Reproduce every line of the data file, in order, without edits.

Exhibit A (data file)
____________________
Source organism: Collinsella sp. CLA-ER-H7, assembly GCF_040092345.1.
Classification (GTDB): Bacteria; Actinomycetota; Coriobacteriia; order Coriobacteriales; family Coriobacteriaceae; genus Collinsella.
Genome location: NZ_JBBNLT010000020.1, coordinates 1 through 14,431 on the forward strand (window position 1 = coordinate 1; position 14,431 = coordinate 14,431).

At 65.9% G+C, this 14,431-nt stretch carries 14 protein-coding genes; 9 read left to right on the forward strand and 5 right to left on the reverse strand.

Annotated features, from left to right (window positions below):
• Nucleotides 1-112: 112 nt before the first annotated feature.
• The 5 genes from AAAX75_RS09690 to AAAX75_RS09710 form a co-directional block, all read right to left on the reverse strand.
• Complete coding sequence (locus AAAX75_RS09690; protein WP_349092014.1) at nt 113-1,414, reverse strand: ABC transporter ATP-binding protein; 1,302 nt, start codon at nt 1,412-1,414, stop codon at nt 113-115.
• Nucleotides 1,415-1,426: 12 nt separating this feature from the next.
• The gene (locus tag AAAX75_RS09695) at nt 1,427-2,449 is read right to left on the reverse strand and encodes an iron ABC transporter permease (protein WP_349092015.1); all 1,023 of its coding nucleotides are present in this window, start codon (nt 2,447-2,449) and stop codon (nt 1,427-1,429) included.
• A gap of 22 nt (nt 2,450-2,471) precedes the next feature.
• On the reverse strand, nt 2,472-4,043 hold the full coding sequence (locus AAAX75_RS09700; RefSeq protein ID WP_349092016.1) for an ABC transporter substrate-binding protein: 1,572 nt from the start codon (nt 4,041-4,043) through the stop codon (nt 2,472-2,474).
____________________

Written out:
Source organism: Collinsella sp. CLA-ER-H7, assembly GCF_040092345.1.
Classification (GTDB): Bacteria; Actinomycetota; Coriobacteriia; order Coriobacteriales; family Coriobacteriaceae; genus Collinsella.
Genome location: NZ_JBBNLT010000020.1, coordinates 1 through 14,431 on the forward strand (window position 1 = coordinate 1; position 14,431 = coordinate 14,431).

At 65.9% G+C, this 14,431-nt stretch carries 14 protein-coding genes; 9 read left to right on the forward strand and 5 right to left on the reverse strand.

Annotated features, from left to right (window positions below):
• Nucleotides 1-112: 112 nt before the first annotated feature.
• The 5 genes from AAAX75_RS09690 to AAAX75_RS09710 form a co-directional block, all read right to left on the reverse strand.
• Complete coding sequence (locus AAAX75_RS09690; protein WP_349092014.1) at nt 113-1,414, reverse strand: ABC transporter ATP-binding protein; 1,302 nt, start codon at nt 1,412-1,414, stop codon at nt 113-115.
• Nucleotides 1,415-1,426: 12 nt separating this feature from the next.
• The gene (locus tag AAAX75_RS09695) at nt 1,427-2,449 is read right to left on the reverse strand and encodes an iron ABC transporter permease (protein WP_349092015.1); all 1,023 of its coding nucleotides are present in this window, start codon (nt 2,447-2,449) and stop codon (nt 1,427-1,429) included.
• A gap of 22 nt (nt 2,450-2,471) precedes the next feature.
• On the reverse strand, nt 2,472-4,043 hold the full coding sequence (locus AAAX75_RS09700; RefSeq protein ID WP_349092016.1) for an ABC transporter substrate-binding protein: 1,572 nt from the start codon (nt 4,041-4,043) through the stop codon (nt 2,472-2,474).